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  • Writer's picturetimothy martiny

Wasting My Life

"Don't you feel bad about wasting your skills?" I was asked this question at a Bible study group last week after I shared about our ministry of teaching, training, and disciplining orphaned and impoverished children in Guatemala and explained how I came to be a missionary there.

I imagine everyone asks themselves this question at one point or another. I have contemplated it many times in my 12 years of mission work. I suppose the answer lies in how we define wasting our abilities vs. adequately using them.

Christ himself addressed the issue in Matthew 27. We call it the parable of the talents. A Master entrusts his servants with talents. Upon returning from a long journey, he finds that the two of them have used their talents wisely and reaped a good return, while the other has buried his talent. The "good and faithful" servants are rewarded and invited to share in their master's joy. In contrast, the unfaithful servant is rebuked for failure, and his talent is taken away and given to a faithful servant.

James 1:17 tells us, "Every good gift and every perfect gift is from above, coming down from the Father of lights." So not only does the Bible tell us that our gifts and talents come to us from our heavenly father, but Jesus makes it clear that he wants us to use our abilities in a befitting manner. If we look at 1 Corinthians 10:31, we are reminded, "Whether you eat or drink, or whatever you do, do all to the glory of God." This clearly tells us that even our work can become a form of worship if done to honor God. Yet it is how we live that out that is the challenge. I know it has been was for me.

As a child, I was fascinated by technology. As a young teenager, when computers were starting to proliferate, I wanted nothing more than to work in the tech world. I have always been gifted along those lines, and I enjoyed it. I remember being oh so happy when I got a job as a sys-admin and thinking I could do that for the rest of my life.

Yet, at some point, God called me to a life of full-time service in Guatemala, a life that, for many years, didn't seem to use my "talent" at all. Personal reasons in my life played into this; in some ways, I had let my love of technology take a higher place in my life than my love for God. Living in a less developed country that was, at the time, many years behind the US made it difficult for me to use the gift that God had given me.

Yet I applied myself to the job I had in front of me, teaching, training, and caring for children in the orphanages where I worked. With time, things have come full circle, and I have had the opportunity to use my gifts in ways that have a much more lasting effect.

One way that is come about is through setting up and running computer training centers in orphanages and schools all over the country. The same tech skills that I would have used to be a network-admin, have instead been used to give hundreds of children the chance to learn computer skills and discover the benefits that technology can offer them.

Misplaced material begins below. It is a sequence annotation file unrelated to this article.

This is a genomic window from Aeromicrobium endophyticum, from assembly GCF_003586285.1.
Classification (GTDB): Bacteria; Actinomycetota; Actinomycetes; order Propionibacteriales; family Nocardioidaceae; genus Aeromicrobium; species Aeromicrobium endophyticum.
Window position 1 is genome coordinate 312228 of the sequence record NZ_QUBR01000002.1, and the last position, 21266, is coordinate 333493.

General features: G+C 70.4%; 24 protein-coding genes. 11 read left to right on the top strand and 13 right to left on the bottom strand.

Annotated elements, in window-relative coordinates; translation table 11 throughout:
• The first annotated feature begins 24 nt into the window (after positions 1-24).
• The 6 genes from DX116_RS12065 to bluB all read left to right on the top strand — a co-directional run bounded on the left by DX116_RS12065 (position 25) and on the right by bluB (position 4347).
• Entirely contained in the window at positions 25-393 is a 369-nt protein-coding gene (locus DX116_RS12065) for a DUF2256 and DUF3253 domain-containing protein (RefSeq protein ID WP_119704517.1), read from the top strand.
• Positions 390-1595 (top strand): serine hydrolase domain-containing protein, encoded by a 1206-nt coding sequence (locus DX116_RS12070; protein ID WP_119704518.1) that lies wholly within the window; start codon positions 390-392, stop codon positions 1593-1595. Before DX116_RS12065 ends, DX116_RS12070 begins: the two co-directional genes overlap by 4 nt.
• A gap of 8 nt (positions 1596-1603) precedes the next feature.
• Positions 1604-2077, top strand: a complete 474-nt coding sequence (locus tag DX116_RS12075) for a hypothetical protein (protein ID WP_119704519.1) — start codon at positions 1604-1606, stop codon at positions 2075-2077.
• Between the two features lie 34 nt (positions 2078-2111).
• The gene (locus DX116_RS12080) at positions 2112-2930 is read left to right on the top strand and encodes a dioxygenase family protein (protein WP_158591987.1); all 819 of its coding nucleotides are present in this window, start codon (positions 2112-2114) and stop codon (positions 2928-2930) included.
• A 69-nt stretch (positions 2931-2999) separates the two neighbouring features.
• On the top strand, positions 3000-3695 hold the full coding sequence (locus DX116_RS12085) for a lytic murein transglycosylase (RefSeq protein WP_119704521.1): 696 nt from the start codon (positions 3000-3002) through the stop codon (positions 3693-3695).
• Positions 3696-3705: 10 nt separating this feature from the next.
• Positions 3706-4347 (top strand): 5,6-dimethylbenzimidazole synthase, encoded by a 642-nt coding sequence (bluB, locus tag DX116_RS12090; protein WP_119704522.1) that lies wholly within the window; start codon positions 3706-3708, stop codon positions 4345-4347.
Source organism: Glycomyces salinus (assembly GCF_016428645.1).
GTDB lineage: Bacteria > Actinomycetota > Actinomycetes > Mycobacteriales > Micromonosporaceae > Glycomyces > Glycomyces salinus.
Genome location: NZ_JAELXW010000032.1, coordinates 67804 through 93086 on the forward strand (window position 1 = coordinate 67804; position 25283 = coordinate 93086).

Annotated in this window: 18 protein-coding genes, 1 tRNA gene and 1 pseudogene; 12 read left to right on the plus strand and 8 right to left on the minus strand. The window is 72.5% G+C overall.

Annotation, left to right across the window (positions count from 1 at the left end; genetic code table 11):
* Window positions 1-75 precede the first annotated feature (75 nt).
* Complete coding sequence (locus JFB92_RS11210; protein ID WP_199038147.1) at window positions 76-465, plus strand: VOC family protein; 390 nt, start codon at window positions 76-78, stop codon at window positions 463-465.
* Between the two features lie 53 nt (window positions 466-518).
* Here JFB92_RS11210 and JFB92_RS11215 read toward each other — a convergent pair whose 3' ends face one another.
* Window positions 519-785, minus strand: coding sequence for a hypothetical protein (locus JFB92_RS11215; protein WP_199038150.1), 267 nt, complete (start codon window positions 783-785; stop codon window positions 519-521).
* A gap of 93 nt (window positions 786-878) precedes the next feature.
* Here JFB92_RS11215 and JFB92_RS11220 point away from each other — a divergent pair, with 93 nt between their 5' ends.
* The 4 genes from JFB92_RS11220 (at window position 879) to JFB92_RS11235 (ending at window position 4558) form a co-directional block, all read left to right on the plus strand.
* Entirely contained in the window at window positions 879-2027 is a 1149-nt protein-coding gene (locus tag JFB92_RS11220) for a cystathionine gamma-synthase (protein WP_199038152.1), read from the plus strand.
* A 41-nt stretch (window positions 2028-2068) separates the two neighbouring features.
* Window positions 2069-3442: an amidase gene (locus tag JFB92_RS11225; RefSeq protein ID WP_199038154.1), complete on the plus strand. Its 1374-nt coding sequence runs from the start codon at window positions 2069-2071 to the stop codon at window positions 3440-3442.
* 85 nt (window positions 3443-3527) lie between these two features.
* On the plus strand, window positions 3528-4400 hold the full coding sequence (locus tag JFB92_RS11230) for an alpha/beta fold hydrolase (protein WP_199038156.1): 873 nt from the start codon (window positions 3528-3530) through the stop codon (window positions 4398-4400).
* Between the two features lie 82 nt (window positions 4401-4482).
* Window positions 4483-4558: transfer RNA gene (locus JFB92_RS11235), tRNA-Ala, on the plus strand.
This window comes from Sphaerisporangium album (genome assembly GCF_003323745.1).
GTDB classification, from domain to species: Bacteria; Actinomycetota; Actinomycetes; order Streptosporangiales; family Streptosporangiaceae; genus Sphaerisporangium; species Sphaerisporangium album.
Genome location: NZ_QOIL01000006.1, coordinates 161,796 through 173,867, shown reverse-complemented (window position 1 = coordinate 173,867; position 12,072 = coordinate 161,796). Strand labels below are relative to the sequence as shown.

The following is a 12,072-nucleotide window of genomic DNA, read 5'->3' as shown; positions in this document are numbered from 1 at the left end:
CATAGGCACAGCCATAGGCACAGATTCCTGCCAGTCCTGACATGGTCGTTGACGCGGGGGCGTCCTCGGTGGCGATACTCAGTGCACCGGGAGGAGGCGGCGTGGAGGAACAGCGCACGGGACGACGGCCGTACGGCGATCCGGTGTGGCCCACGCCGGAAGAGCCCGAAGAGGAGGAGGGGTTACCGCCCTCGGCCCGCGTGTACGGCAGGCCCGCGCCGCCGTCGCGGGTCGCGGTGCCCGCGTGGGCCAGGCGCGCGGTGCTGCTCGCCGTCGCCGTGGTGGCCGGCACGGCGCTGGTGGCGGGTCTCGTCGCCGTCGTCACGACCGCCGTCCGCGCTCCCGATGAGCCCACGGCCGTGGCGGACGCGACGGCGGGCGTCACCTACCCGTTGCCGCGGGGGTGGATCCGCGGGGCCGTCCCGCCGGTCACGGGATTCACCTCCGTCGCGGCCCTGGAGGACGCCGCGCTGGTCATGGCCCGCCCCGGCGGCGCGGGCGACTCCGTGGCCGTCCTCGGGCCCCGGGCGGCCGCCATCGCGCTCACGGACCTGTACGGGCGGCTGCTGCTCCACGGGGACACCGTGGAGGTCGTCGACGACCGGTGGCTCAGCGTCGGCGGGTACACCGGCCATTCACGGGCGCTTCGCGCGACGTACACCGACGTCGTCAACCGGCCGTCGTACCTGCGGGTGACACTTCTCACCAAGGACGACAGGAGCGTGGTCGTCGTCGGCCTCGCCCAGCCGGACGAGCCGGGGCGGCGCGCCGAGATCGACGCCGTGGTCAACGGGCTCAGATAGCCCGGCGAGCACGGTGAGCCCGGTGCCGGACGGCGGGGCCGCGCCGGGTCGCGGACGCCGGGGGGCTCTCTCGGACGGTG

I might have been a good computer tech, but I never would have been Bill Gates or Steve Jobs, my abilities would have made me a good living and my boss a lot of money. Yet instead my skills have been used to improve people's lives and open them to a future that they might never have seen. And, most importantly, share with them the knowledge of a God who loves and cares for them in a truly amazing way.

Last week, I attended the graduation ceremony at the Precious Moments School & Orphanage that we partner with. It was terrific to see the students graduating because of the incredible work done by the teachers we sponsor. But it was when I congratulated Sandra Tax, the 1st-grade teacher, who was one of my first students in an orphanage 10 years ago, the point was truly driven home for me.

Seeing how, because I had been faithful to pour into her life, she was now able to pour into the lives of these children in a much more excellent way than I ever could is a true validation of how I have chosen to invest not just my talents but my life.

I have also been blessed lately to use my tech skills to create apps for churches, missionaries, pastors, and orphanages. These tools enable them to be more effective and fruitful in their work. Once again, my talents are multiplied by investing them in serving others.

Ultimately, it all comes down to what criteria we use to judge the best use of our abilities. In Matthew 16, we hear Christ saying, "For whosoever will save his life shall lose it: and whosoever will lose his life for my sake shall find it." As I see the people I have served, I go on and serve others in ways and places that I never could; it validates the life choices I have made. It enables me to confidently say, "I'm not wasting my life or my skills; I'm investing myself in others because I believe it provides the best return on investment."

I have found that the best use of my gifts, talents and abilities is to make use of them in a giving manner which demonstrates that living a sacrificial life, grounded in the assurance that serving others magnifies Christ's bounteousness, is far more satisfying then a life lived in service to myself.

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